Improving epidemic forecasting helps response teams target aid more effectively
In 2014, the first signs that an especially deadly Ebola epidemic might be brewing came on March 22, with reports of 49 cases in Guinea. By the end of August, the disease had spread to Sierra Leone and Liberia, bringing the total of likely, confirmed and suspected cases in West Africa to 3,685.
On September 23, 2014, the U.S. Centers for Disease Control and Prevention (CDC) announced a new modeling tool, called Ebola Response, to estimate the number and locations of future cases, and to construct aid scenarios that would eventually stop the epidemic. Without interventions, the number of infected people would double every 20 days and reach “extraordinary levels,” according to the Ebola Response forecast detailed in an accompanying academic paper. The model forecast between 550,000 and 1.4 million cases by January 20, 2015, without a concerted effort to stop the spread.
The authors of the CDC study, published barely six months after news of the first outbreak broke, noted several limitations to the Ebola Response tool. The first: Extrapolating (then) current trends to forecast all future cases might not be appropriate, the authors said, because spontaneous changes in travel or burial practices could alter future spread. Limiting model projections to shorter durations, such as three months, might be a better way of forecasting, the study noted.
With West Africa in full-blown crisis, aid directors acted according to Ebola Response recommendations. Its model scenarios suggested that isolating at least 70 percent of victims would be the most effective way to halt the virus’ spread. To this end, relief efforts focused on building Ebola treatment units in areas the model predicted would need them later.
But as the epidemic continued into roughly its 20th week and beyond, the virus did not spread with the same pattern or zeal that it did in the early months that were used to calibrate the Ebola Response models. What changed? Families canceled gatherings, transportation shut down and schools and workplaces closed, effectively narrowing or closing off entirely the avenues for viral spread. The number of cases in hot spots peaked quicker than expected.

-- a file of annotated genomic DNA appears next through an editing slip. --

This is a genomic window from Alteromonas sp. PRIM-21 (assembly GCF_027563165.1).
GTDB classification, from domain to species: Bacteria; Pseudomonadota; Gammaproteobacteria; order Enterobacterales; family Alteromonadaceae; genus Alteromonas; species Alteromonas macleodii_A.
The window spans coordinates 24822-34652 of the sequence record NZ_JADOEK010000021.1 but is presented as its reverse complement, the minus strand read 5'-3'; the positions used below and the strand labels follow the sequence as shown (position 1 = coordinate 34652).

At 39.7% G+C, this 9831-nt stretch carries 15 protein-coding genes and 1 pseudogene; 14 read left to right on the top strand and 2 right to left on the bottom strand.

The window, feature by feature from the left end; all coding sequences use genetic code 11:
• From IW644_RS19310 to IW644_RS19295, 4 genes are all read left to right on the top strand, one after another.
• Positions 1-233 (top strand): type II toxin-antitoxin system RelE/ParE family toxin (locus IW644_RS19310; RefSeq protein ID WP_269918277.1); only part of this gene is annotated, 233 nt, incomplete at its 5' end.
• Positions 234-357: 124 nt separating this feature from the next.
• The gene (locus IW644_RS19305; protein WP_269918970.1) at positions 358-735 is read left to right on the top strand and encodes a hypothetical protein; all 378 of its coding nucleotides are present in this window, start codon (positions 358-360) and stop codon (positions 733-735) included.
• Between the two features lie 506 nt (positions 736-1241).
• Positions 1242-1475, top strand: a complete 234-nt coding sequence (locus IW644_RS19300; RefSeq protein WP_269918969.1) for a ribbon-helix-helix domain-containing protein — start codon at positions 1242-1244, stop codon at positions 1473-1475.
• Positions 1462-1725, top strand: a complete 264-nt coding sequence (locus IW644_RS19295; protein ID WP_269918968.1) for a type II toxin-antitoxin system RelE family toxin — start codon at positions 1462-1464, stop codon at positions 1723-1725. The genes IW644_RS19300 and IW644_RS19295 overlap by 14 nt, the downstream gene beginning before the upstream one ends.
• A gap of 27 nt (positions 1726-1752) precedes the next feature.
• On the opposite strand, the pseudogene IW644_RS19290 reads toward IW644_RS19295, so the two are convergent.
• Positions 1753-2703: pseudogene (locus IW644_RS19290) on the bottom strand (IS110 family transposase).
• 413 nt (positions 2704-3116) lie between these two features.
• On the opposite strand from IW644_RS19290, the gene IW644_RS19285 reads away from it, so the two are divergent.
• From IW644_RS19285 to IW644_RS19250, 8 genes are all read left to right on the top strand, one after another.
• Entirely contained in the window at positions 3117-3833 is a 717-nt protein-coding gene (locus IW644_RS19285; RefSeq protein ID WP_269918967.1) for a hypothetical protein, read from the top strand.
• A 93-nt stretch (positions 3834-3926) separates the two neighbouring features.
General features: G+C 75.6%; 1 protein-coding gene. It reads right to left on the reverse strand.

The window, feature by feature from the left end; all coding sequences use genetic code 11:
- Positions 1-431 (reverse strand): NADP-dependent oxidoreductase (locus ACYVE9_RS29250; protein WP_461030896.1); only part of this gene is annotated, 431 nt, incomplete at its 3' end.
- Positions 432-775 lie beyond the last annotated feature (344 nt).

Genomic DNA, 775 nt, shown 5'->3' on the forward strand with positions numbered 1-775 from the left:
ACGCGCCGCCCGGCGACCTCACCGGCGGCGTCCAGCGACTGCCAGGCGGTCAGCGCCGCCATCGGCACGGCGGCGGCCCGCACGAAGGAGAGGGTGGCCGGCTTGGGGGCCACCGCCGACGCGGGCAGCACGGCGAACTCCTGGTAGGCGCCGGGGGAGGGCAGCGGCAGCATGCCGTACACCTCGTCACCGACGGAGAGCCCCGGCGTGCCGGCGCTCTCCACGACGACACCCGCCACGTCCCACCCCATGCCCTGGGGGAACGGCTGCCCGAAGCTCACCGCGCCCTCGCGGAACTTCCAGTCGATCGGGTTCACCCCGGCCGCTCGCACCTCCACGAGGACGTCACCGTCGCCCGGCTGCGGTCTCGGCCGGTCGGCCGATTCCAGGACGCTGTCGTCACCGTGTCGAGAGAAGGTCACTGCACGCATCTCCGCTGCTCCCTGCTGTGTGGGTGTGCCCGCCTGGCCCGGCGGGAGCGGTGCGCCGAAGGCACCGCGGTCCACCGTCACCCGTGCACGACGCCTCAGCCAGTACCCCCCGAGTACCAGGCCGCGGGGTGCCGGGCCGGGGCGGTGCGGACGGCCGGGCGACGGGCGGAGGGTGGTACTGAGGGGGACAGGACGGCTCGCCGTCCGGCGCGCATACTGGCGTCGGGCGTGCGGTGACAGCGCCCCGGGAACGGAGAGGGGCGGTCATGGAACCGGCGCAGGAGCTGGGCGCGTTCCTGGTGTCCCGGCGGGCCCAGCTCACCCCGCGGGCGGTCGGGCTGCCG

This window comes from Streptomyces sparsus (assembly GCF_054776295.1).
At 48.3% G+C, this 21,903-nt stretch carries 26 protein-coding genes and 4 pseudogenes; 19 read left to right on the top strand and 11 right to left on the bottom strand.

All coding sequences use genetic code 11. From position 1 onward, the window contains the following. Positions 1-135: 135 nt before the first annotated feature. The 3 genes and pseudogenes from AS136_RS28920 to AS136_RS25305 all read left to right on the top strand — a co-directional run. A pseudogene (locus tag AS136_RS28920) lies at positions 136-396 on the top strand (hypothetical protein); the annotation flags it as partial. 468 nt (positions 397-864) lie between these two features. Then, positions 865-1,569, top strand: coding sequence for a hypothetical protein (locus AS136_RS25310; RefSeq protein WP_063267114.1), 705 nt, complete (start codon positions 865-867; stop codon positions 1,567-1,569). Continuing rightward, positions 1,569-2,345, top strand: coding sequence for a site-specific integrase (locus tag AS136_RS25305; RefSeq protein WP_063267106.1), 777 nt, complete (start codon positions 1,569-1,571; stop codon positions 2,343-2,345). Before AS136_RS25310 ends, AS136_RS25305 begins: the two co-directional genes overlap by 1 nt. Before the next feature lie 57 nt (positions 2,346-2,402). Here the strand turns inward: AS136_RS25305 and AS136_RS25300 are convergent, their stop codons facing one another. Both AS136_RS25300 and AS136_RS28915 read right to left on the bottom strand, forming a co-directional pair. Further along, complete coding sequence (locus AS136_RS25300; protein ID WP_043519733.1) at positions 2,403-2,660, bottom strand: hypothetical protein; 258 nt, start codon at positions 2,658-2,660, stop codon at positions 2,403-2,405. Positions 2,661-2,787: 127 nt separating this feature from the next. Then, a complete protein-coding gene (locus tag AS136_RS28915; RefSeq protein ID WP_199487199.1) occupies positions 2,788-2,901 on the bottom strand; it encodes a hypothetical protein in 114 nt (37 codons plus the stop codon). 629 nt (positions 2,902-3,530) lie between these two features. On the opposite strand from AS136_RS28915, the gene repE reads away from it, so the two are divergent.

The U.S. alone spent some $1.4 billion on relief efforts during the epidemic. Owing to inaccuracies in forecasts, much of it went to setting up Ebola treatment units that did not open until after the number of cases in those locations began to drop. Nine of the 11 units built in Liberia with U.S. aid never saw a single Ebola case during the epidemic, according to news reports.
By the end of the epidemic in early 2016, a total of 28,600 people had contracted Ebola in West Africa. Of those infected, 11,300 died. Preventive measures taken in communities, often without official aid, kept the victim numbers mercifully short of the 1.4 million worst-case projection.
A Better Forecast, a Quicker Resolution
When an infectious disease outbreak threatens mass sickness or death, accurate forecasts of contagion spread are key to keeping isolated occurrences from turning into widespread epidemic. Without them, resources are sent to the wrong locations and wasted.
A study forthcoming in the journal Manufacturing & Service Operations Management describes a new model that appears to provide much more accurate forecasts of contagion spread, as well as better guidance for effective aid deployment. In part by addressing some of the limitations noted in Ebola Response, the new model stands to greatly improve chances of bringing contagion under control in the early phases of disease outbreak. By iteratively pairing short-term spread forecasts with an allocation plan that adapts to the changing predictions, the model allows aid workers to see, as the crisis evolves, where medical personnel, equipment and treatment supplies should be distributed to offer the best chances of cutting off the epidemic.
The study’s authors, UCLA’s Anderson’s Elisa Long, and Eike Nohdurft and Stefan Spinler from the Kühne Institute of Logistics Management at WHU in Germany, test and demonstrate the model’s capabilities using data available in the early weeks of the 2014 Ebola outbreak.
The model produces forecasts very close to eventual reality in both the number of cases and the geographic direction of the contagion’s spread, according to the study. Rather than forecast months into the future, where predictions grow less and less accurate, the model design allows for quick and constant updates to short-term forecasts. Its forecasts improve over time as more data are collected.
Using four weeks of data from September 2014, for example, the model produced epidemic projections for the following four weeks with an aggregate error of only 4 percent, relative to the actual number of cases that occurred over this period. With 16 weeks of training data, the aggregate error decreased to less than 1 percent.